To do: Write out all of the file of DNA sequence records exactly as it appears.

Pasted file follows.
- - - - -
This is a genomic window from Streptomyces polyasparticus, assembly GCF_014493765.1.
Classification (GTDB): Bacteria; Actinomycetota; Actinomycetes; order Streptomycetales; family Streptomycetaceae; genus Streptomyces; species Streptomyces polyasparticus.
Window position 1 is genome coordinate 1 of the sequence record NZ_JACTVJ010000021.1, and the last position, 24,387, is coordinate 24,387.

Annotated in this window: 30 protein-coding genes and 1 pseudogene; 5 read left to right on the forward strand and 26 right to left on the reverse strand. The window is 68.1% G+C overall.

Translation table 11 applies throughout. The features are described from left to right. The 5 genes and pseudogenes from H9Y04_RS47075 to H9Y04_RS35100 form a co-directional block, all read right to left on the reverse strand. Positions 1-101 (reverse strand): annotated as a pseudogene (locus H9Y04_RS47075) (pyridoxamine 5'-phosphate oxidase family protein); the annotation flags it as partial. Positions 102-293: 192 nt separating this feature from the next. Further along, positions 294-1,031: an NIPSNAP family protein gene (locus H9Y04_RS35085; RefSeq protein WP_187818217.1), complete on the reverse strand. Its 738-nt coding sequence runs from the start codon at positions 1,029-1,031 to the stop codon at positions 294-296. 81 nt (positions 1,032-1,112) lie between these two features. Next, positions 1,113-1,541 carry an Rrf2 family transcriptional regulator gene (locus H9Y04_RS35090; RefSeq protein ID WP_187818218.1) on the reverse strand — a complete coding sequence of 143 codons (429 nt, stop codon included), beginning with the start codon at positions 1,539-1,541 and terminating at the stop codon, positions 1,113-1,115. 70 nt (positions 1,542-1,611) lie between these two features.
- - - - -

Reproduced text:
This is a genomic window from Streptomyces polyasparticus, assembly GCF_014493765.1.
Classification (GTDB): Bacteria; Actinomycetota; Actinomycetes; order Streptomycetales; family Streptomycetaceae; genus Streptomyces; species Streptomyces polyasparticus.
Window position 1 is genome coordinate 1 of the sequence record NZ_JACTVJ010000021.1, and the last position, 24,387, is coordinate 24,387.

Annotated in this window: 30 protein-coding genes and 1 pseudogene; 5 read left to right on the forward strand and 26 right to left on the reverse strand. The window is 68.1% G+C overall.

Translation table 11 applies throughout. The features are described from left to right. The 5 genes and pseudogenes from H9Y04_RS47075 to H9Y04_RS35100 form a co-directional block, all read right to left on the reverse strand. Positions 1-101 (reverse strand): annotated as a pseudogene (locus H9Y04_RS47075) (pyridoxamine 5'-phosphate oxidase family protein); the annotation flags it as partial. Positions 102-293: 192 nt separating this feature from the next. Further along, positions 294-1,031: an NIPSNAP family protein gene (locus H9Y04_RS35085; RefSeq protein WP_187818217.1), complete on the reverse strand. Its 738-nt coding sequence runs from the start codon at positions 1,029-1,031 to the stop codon at positions 294-296. 81 nt (positions 1,032-1,112) lie between these two features. Next, positions 1,113-1,541 carry an Rrf2 family transcriptional regulator gene (locus H9Y04_RS35090; RefSeq protein ID WP_187818218.1) on the reverse strand — a complete coding sequence of 143 codons (429 nt, stop codon included), beginning with the start codon at positions 1,539-1,541 and terminating at the stop codon, positions 1,113-1,115. 70 nt (positions 1,542-1,611) lie between these two features.